Wednesday April 20th: An Emmaus Encounter
April 20, 2022
Students’ well-being a priority as full classes resume
April 20, 2022

Bringing Easter solace

“Jesus, the Crucified One, is risen! He stands in the midst of those who mourned him, locked behind closed doors and full of fear and anguish. He comes to them and says: ‘Peace be with you!’ (Jn 20:19). He shows the wounds in his hands and feet, and the wound in his side” (Urbi et Orbi 2022, Pope Francis). As we enter the Easter Season, we cannot forget the lessons that would have emerged during Lent, beyond the ritual sacrifice and practice. A season of true introspection and austerity, we may have been confronted with depths of mindset and stubbornness, the closed doors that keep us in quiet tumult and conflict.

The 50 days of Easter bring reassurance that Jesus’ peace is always present. He comes into the closed spaces of hearts and minds locked in fear and anguish, and offers an alternative in Him. Catholics are also called an Easter people, a resurrection people, which proclaims the joyous news that sin and fear are not the final messages for us. What awaits always is Jesus’ love and reminder that He is eternally present. Transcending the individual, as Easter people, Acts gives the account of the early shaping of the Christian community among Jesus’ followers. In the article, ‘We are an Easter people’, writer Peg Erkedt says, “From the record of those early days, a modus operandi begins to emerge. Within the early community, ‘there was no needy person among them’ (Acts 4:34).

Those who had more property and wealth liquidated their assets and gave the money to the apostles to distribute to those in need. This may be startling information to our 21st-century selves, but nonetheless true.” Almsgiving is one of the pillars of Lenten practice but note that the early followers of Christ sought to do more than simply provide sustenance, “For from time to time those who owned land or houses sold them, brought the money from the sales and put it at the apostles’ feet, and it was distributed to anyone who had need.” Acts of utter selflessness: none must suffer.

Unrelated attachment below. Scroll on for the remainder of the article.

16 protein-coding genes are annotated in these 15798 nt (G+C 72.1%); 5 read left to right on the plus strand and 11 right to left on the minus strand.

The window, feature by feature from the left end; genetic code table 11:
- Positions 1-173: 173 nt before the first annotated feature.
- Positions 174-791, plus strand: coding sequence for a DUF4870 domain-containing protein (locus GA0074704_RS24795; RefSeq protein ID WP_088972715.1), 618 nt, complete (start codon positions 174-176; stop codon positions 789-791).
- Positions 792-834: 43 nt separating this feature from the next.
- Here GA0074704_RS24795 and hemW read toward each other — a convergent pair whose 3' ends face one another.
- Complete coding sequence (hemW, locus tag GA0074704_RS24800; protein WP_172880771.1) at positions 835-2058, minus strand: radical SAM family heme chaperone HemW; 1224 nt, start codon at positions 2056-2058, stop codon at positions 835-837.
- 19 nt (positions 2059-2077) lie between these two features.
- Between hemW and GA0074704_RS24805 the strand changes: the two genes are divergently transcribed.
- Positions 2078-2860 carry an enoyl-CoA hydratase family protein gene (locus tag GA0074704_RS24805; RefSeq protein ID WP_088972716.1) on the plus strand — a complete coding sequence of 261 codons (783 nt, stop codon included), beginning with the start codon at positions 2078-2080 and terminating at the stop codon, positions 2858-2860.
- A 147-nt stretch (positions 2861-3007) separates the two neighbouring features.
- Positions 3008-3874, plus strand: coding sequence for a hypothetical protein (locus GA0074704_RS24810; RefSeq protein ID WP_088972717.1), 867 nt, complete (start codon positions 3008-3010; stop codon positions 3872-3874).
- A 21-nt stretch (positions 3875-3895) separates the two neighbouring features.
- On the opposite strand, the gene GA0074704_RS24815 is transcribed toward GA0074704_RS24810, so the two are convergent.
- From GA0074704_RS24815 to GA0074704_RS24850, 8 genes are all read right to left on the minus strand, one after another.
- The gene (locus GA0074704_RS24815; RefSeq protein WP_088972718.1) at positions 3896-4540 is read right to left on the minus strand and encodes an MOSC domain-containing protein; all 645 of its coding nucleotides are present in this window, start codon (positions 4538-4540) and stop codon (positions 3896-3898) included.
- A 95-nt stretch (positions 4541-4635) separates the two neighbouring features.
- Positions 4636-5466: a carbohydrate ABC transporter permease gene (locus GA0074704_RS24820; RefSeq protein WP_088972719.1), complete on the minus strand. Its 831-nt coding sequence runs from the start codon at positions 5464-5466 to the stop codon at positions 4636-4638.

Peace was brought into the lives of those who did not have. In his message to the city and the world, while the Pope speaks largely of the war in Ukraine and the bloodshed in various war-torn countries, he echoes a call resonant with the approach of the early Christians: “Today, more than ever, we need him, at the end of a Lent that has seemed endless. We emerged from two years of pandemic, which took a heavy toll. It was time to come out of the tunnel together, hand in hand, pooling our strengths and resources… Instead, we are showing that we do not yet have within us the spirit of Jesus but the spirit of Cain, who saw Abel not as a brother, but as a rival, and thought about how to eliminate him. We need the crucified and risen Lord so that we can believe in the victory of love, and hope for reconciliation.” As Catholics, members of a universal Church, as Easter people, let us look to the fervour and love of the early Christians, for God and for each other.

The times now are ripe for change, a shift in paradigm, a shift in thinking. We cannot be followers of Christ and disconnected from the suffering of those in our community and country. We, too, are bringers of peace and solace and active assistance. “Faced with the continuing signs of war, as well as the many painful setbacks to life, Jesus Christ, the victor over sin, fear and death, exhorts us not to surrender to evil and violence. Brothers and sisters, may we be won over by the peace of Christ! Peace is possible; peace is a duty; peace is everyone’s primary responsibility!” (Urbi et Orbi 2022).

Photo by Federico Respini on Unsplash





 

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